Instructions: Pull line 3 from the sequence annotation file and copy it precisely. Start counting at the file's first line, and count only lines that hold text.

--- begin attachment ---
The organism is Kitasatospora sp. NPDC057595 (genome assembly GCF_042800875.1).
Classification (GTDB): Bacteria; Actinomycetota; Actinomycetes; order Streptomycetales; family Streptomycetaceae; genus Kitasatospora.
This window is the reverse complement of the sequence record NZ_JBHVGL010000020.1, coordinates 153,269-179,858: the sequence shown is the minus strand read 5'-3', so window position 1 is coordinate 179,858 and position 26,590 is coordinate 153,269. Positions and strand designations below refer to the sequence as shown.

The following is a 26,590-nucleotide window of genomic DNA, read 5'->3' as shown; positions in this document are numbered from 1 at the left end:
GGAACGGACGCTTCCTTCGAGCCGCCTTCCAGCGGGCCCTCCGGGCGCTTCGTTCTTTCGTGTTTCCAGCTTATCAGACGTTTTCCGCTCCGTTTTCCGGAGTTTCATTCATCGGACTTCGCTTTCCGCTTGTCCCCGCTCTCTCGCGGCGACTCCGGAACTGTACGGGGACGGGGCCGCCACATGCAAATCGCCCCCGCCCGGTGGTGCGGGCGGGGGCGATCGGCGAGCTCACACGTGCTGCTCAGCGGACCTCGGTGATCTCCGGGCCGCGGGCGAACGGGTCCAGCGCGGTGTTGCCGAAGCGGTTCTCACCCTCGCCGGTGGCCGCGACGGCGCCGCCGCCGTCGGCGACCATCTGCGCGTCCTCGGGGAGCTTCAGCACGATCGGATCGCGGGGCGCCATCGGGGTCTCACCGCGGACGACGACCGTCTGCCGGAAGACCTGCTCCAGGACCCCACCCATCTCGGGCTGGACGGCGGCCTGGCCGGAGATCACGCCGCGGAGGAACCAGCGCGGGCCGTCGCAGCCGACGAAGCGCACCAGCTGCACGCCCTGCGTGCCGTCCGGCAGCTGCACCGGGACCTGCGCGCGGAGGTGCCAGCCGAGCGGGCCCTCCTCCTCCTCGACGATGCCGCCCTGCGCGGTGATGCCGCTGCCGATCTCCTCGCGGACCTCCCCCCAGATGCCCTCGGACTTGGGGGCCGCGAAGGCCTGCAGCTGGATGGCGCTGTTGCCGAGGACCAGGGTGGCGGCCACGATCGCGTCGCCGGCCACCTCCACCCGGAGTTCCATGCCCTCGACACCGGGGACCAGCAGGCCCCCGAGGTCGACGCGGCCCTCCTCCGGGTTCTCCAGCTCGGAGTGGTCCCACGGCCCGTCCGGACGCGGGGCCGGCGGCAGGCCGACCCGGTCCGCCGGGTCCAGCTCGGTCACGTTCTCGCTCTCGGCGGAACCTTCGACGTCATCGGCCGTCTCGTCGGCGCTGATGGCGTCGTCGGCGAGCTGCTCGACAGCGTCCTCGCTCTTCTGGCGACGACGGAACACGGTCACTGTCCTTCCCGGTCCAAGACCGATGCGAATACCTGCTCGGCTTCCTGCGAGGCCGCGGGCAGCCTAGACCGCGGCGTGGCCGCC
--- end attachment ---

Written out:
This window is the reverse complement of the sequence record NZ_JBHVGL010000020.1, coordinates 153,269-179,858: the sequence shown is the minus strand read 5'-3', so window position 1 is coordinate 179,858 and position 26,590 is coordinate 153,269. Positions and strand designations below refer to the sequence as shown.